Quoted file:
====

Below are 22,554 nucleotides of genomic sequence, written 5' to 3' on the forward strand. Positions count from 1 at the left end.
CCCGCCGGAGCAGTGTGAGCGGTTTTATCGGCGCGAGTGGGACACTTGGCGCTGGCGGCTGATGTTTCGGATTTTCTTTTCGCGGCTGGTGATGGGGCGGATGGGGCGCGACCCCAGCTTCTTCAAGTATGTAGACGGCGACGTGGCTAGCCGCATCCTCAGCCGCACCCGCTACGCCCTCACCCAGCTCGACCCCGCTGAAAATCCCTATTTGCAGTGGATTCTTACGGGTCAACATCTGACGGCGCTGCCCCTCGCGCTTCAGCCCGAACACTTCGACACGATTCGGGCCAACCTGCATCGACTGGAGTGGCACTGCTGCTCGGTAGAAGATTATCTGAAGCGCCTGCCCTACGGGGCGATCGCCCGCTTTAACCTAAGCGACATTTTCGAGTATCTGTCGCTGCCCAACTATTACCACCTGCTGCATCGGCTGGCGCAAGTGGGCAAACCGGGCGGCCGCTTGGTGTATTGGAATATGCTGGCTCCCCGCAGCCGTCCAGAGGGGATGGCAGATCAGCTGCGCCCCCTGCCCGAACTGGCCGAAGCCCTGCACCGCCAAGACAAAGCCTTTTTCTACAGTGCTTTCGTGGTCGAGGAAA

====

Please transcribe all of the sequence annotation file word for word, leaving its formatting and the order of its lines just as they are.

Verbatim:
Below are 22,554 nucleotides of genomic sequence, written 5' to 3' on the forward strand. Positions count from 1 at the left end.
CCCGCCGGAGCAGTGTGAGCGGTTTTATCGGCGCGAGTGGGACACTTGGCGCTGGCGGCTGATGTTTCGGATTTTCTTTTCGCGGCTGGTGATGGGGCGGATGGGGCGCGACCCCAGCTTCTTCAAGTATGTAGACGGCGACGTGGCTAGCCGCATCCTCAGCCGCACCCGCTACGCCCTCACCCAGCTCGACCCCGCTGAAAATCCCTATTTGCAGTGGATTCTTACGGGTCAACATCTGACGGCGCTGCCCCTCGCGCTTCAGCCCGAACACTTCGACACGATTCGGGCCAACCTGCATCGACTGGAGTGGCACTGCTGCTCGGTAGAAGATTATCTGAAGCGCCTGCCCTACGGGGCGATCGCCCGCTTTAACCTAAGCGACATTTTCGAGTATCTGTCGCTGCCCAACTATTACCACCTGCTGCATCGGCTGGCGCAAGTGGGCAAACCGGGCGGCCGCTTGGTGTATTGGAATATGCTGGCTCCCCGCAGCCGTCCAGAGGGGATGGCAGATCAGCTGCGCCCCCTGCCCGAACTGGCCGAAGCCCTGCACCGCCAAGACAAAGCCTTTTTCTACAGTGCTTTCGTGGTCGAGGAAA